In the years 1869-1873, the Seikanron (“Conquer Korea Argument”) had bitterly divided the Japanese elite: one faction wanted to conquer Korea immediately, another wanted to wait until Japan was further modernised before embarking on a war to conquer Korea; significantly no one in the Japanese elite ever accepted the idea that the Koreans had the right to be independent, with only the question of timing dividing the two factions. In much the same way that Europeans used the “backwardness” of African and Asian nations as a reason for why they had to conquer them, for the Japanese elite the “backwardness” of China and Korea was proof of the inferiority of those nations, thus giving the Japanese the “right” to conquer them.
Inouye Kaoru, the Foreign Minister, gave a speech in 1887 saying “What we must do is to transform our empire and our people, make the empire like the countries of Europe and our people like the peoples of Europe,” going on to say that the Chinese and Koreans had essentially forfeited their right to be independent by not modernising. Much of the pressure for an aggressive foreign policy in Japan came from below, with the advocates of “people’s rights” movement calling for an elected parliament also favouring an ultra-nationalist line that took it for granted the Japanese had the “right” to annex Korea, as the “people’s rights” movement was led by those who favoured invading Korea in the years 1869-1873.
As part of the modernisation process in Japan, Social Darwinist ideas about the “survival of the fittest” were common in Japan from the 1880s onward and many ordinary Japanese resented the heavy taxes imposed by the government to modernise Japan, demanding something tangible like an overseas colony as a reward for their sacrifices.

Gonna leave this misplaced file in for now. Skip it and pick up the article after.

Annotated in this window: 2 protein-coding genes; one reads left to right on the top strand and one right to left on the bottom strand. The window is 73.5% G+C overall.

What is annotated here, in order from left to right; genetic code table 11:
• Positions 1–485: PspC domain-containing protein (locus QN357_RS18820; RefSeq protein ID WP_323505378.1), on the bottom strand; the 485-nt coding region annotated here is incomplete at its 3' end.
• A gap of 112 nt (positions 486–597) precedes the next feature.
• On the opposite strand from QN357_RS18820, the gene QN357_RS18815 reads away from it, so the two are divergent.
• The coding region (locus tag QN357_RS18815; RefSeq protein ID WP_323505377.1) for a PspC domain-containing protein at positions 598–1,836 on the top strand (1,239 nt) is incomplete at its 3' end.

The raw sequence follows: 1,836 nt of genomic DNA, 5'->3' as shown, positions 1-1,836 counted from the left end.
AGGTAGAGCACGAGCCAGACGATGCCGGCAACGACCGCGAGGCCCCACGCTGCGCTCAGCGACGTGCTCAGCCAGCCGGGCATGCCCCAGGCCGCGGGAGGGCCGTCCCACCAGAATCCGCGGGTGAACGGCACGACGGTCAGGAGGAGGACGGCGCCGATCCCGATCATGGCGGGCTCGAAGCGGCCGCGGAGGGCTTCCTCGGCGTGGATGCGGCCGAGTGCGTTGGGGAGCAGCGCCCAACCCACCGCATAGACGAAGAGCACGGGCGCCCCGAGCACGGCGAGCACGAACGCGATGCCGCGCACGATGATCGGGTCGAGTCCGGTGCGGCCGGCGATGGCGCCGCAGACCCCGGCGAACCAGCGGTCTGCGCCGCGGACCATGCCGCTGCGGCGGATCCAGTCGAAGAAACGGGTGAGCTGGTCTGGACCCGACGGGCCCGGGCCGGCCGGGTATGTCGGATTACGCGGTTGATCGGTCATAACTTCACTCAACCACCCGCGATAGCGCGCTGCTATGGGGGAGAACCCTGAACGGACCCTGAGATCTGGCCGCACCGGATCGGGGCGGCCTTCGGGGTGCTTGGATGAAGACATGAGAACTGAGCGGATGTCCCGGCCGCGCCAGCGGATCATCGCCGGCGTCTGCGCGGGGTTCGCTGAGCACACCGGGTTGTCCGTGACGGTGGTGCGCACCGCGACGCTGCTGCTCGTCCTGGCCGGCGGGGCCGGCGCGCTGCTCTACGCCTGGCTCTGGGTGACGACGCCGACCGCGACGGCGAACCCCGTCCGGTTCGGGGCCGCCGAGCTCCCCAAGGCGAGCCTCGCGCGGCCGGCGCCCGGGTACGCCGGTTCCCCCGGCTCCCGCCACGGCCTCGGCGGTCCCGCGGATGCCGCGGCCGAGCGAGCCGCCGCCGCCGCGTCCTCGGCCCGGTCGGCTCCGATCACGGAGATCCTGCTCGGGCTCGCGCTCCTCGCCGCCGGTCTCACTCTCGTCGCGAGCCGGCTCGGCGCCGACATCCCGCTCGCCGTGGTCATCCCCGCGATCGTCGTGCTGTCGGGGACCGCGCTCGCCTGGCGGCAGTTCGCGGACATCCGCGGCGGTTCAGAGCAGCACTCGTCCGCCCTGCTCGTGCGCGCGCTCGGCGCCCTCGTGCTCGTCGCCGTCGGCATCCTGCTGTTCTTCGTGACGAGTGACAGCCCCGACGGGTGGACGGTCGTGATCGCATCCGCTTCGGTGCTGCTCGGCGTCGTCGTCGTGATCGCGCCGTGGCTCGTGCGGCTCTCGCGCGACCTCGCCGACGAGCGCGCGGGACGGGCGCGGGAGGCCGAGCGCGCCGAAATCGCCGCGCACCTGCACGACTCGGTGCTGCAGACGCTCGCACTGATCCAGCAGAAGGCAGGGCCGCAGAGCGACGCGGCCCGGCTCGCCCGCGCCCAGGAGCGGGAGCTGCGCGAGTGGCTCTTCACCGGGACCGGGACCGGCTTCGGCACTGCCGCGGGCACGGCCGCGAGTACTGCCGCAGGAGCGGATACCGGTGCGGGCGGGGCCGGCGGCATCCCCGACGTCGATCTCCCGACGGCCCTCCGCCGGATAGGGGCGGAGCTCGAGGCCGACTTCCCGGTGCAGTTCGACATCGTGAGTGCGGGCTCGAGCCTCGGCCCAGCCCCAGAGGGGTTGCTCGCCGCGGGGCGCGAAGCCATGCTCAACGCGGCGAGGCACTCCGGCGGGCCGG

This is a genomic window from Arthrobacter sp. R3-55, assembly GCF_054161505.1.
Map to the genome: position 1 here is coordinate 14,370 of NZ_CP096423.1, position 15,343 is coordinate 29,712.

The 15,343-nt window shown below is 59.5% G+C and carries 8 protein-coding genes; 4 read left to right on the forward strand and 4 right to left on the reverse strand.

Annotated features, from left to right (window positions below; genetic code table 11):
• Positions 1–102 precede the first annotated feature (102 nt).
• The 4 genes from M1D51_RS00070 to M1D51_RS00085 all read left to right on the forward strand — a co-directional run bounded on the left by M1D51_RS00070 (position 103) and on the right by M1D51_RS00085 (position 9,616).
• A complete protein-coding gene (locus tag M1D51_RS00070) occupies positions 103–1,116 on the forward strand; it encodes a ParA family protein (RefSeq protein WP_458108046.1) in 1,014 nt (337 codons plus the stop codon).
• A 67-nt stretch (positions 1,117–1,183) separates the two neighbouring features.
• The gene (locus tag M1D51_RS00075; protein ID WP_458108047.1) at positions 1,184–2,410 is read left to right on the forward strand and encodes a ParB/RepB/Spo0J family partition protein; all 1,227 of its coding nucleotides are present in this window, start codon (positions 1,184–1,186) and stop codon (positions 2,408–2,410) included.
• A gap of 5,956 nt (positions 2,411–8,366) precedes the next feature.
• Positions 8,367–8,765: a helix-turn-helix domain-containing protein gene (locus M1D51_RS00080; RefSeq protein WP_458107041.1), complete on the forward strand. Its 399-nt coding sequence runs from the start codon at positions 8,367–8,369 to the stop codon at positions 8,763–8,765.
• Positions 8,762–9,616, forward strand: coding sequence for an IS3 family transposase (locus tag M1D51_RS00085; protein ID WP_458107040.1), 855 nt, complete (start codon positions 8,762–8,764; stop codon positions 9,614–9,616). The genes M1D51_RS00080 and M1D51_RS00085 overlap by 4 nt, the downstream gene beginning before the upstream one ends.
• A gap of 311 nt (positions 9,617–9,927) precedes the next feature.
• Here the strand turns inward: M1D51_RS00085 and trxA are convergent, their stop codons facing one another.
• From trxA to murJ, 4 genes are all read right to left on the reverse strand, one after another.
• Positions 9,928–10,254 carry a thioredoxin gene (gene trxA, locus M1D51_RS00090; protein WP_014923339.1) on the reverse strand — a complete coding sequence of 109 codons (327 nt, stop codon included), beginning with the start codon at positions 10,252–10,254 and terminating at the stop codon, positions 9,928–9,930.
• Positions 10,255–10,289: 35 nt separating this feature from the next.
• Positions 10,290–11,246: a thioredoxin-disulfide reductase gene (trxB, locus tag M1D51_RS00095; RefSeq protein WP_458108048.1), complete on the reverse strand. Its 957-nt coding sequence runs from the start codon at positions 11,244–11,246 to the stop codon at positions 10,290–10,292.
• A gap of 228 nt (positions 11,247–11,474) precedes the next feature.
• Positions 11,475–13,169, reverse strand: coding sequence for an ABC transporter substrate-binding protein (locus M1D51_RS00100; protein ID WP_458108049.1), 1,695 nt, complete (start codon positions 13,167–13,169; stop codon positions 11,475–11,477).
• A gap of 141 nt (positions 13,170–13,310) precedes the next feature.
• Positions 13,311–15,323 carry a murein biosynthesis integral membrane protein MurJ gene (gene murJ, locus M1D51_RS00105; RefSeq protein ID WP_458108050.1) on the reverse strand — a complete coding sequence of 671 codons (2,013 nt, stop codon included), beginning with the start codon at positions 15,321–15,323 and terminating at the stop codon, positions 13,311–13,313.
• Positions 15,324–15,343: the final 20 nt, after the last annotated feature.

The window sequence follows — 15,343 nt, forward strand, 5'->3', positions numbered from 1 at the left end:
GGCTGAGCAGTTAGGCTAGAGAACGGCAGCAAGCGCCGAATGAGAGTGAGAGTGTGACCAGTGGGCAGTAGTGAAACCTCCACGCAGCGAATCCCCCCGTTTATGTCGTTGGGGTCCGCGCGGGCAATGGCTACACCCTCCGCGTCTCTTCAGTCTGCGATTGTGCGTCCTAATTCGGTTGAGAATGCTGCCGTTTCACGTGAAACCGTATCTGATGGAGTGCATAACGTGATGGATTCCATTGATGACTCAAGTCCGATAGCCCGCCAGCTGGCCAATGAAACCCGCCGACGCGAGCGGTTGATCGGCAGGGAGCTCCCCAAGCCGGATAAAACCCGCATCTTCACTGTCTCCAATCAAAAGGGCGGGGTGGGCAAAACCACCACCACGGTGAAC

Furthermore, the educational system of Meiji Japan was meant to train the schoolboys to be soldiers when they grew up, and as such, Japanese schools indoctrinated their students into Bushidō (“way of the warrior”), the fierce code of the samurai. Having indoctrinated the younger generations into Bushidō, the Meiji elite found themselves faced with a people who clamoured for war, and regarded diplomacy as a weakness.
Pressure from the People
The British Japanologist Richard Story wrote that the biggest misconception about Japan in the West was that the Japanese people were the “docile” instruments of the elite, when in fact much of the pressure for Japan’s wars from 1894 to 1941 came from the ordinary people, who demanded a “tough” foreign policy, and tended to engage in riots and assassination when foreign policy was perceived to be pusillanimous.
Though the Meiji oligarchy refused to allow democracy, they did seek to appropriate some of the demands of the “people’s rights” movement by allowing an elected Diet in 1890 (with limited powers and an equally limited franchise) and by pursuing an aggressive foreign policy towards Korea.
In 1884, Japan had encouraged a coup in Korea by a pro-Japanese reformist faction, which led to the conservative government calling upon China for help, leading to a clash between Chinese and Japanese soldiers in Seoul. At the time, Tokyo did not feel ready to risk a war with China, and the crisis was ended by the Convention of Tientsin, which left Korea more strongly in the Chinese sphere of influence, though it did give the Japanese the right to intervene in Korea. All through the 1880s and early 1890s, the government in Tokyo was regularly criticised for not being aggressive enough in Korea, leading Japanese historian Masao Maruyama to write: